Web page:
Why? Because the note from his estranged wife would undoubtedly be several pages (the longer it is, the more unsettling it is). So, when he tried to flush the torn pieces of the lengthy letter, they would clog up the toilet. The water would overflow onto the floor. He’d grab the plunger and try to get the thing to flush, but he’d lose his balance on the wet, slippery floor, falling hard on his butt. In frustration, he’d fling the plunger across the bathroom, where it would break the mirror over the sink, sending glass flying everywhere. When he stood up, those sharp yet reflective shards would get stuck in the bottom of his foot as if he was John McClane at the Nakatomi building. The blood would flow, as would a succession of curse words not heard since Richard Pryor’s early concert movies. Once he staunched the hemorrhaging from his appendage, cleaned up the mess in the bathroom, and it was all said and done, he’d still be back at the same place he would have been if he had just thrown the damn missive out in the first place.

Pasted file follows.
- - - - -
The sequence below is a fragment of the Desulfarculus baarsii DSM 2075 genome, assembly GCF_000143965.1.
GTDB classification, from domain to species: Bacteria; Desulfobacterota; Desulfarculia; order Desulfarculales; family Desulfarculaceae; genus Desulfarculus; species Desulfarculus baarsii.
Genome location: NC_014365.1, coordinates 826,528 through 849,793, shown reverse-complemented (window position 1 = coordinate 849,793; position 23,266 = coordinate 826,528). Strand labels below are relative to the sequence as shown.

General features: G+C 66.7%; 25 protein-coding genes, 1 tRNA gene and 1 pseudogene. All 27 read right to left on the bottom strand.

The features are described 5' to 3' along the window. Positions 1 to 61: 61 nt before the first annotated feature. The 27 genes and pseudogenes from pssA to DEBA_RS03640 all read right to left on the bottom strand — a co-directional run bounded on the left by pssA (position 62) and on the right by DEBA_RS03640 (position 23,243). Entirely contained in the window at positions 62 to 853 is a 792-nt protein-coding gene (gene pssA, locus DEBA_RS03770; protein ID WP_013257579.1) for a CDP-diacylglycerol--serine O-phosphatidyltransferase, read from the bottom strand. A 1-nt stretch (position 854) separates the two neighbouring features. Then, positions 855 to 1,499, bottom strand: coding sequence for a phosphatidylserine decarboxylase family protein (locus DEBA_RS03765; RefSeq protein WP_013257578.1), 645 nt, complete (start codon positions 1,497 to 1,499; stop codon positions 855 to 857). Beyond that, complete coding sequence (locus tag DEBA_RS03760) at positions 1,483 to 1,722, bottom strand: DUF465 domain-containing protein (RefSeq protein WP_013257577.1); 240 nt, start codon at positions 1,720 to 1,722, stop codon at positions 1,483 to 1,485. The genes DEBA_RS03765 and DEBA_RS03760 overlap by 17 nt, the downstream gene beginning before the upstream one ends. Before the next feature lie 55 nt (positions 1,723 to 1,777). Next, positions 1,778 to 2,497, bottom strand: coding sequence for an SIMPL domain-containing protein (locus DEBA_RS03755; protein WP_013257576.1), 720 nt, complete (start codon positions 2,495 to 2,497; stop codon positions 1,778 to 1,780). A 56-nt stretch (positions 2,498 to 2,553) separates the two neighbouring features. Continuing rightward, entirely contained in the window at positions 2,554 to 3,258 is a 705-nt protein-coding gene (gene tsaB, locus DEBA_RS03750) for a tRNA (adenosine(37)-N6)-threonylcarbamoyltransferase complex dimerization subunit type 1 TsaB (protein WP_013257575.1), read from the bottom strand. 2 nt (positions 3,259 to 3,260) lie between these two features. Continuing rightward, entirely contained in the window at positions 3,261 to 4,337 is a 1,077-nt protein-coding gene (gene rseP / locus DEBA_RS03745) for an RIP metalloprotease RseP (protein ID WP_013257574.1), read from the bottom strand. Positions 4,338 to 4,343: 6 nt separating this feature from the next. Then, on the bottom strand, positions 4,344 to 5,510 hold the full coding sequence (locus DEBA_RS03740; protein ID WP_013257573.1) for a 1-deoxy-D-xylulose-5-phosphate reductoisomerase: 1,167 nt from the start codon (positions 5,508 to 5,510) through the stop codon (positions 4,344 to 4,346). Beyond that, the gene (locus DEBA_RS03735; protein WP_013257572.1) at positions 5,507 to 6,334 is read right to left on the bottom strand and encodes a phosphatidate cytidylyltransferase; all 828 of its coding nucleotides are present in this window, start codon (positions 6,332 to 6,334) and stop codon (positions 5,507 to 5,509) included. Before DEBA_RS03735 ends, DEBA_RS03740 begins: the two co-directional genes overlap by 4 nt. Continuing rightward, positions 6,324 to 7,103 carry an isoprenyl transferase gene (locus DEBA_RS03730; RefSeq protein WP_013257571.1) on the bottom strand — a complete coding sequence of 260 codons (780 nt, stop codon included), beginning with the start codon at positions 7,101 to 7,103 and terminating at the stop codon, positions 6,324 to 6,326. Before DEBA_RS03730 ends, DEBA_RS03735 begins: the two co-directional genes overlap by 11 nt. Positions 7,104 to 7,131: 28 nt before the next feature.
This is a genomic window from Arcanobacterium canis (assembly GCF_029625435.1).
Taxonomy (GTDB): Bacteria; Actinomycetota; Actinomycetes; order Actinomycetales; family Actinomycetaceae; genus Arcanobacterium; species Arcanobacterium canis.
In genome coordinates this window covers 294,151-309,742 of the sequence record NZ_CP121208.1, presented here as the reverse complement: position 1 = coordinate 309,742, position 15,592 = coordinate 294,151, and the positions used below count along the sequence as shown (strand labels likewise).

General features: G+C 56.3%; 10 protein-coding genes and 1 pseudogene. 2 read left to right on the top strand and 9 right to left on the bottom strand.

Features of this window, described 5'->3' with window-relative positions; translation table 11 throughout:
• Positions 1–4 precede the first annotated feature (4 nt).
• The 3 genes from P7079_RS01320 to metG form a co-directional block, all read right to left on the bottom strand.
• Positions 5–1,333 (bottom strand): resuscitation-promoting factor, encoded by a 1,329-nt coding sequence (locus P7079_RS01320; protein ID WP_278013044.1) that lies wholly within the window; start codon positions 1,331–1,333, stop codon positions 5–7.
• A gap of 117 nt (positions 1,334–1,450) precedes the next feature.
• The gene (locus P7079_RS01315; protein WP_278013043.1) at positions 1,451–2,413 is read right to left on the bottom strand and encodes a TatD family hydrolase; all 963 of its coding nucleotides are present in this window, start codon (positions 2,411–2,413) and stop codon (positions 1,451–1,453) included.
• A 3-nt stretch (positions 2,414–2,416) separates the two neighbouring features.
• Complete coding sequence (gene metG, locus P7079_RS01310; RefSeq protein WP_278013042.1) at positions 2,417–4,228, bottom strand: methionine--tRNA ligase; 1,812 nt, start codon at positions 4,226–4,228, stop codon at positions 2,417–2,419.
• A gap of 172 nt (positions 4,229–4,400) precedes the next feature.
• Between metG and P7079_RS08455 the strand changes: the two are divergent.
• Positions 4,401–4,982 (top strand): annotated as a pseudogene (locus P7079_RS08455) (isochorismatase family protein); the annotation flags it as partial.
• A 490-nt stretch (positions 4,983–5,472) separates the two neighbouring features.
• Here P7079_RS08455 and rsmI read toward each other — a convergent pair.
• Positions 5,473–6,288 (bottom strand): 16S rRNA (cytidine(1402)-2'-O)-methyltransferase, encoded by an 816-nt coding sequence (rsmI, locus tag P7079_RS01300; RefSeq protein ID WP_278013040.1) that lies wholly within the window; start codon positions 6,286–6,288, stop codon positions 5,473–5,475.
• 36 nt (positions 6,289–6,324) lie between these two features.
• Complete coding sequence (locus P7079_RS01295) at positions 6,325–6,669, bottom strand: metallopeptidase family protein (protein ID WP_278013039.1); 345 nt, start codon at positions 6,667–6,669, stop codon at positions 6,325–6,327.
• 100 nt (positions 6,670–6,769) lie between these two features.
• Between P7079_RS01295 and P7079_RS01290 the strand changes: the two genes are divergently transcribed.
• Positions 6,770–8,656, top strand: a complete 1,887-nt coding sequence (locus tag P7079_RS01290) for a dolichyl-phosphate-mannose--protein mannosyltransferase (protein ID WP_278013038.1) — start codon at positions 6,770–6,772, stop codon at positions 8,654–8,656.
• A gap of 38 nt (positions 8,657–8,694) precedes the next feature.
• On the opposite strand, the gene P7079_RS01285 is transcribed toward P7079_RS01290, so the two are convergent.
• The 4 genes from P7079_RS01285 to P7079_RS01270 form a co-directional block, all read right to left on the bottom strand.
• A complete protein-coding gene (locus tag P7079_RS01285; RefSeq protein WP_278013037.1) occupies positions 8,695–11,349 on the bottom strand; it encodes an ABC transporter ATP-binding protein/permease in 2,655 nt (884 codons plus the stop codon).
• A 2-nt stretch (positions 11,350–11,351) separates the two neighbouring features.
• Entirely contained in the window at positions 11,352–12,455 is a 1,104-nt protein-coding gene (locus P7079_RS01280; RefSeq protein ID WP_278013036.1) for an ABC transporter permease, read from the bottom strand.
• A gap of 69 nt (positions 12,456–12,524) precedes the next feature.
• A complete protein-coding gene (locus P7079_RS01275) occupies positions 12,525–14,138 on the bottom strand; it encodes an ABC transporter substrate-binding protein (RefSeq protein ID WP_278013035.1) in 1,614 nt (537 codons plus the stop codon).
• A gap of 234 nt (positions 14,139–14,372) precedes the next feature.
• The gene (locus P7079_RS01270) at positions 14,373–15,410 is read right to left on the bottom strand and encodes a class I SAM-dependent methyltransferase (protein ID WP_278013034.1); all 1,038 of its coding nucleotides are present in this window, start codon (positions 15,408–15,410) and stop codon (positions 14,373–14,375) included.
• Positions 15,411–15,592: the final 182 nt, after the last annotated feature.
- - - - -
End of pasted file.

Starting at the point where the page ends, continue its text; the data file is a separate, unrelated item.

And that is why men don’t carry notes from their women. It’s safer that way.

Sunday, June 16, 2002

Life As A Soccer Dad

We haven’t exactly caught World Cup Fever in our house.

To be exact, we haven’t watched a single second of a single game. In other words, we’re like the vast majority of Americans -- we don’t have anything against soccer, it’s just that it never grabbed our attention.

I’m to blame, I suppose. While I’m not a sports nut, I do love the NFL, I can stand some baseball, hockey, and basketball, and I’m more than happy to see Mike Tyson get his brains beat in by Lennox Lewis.

About the only point in recent history that soccer was on my radar was when the US Women won that championship a few years ago, and Brandi Chastain stripped to her sports bra. I’m not a soccer fan, but I am a guy.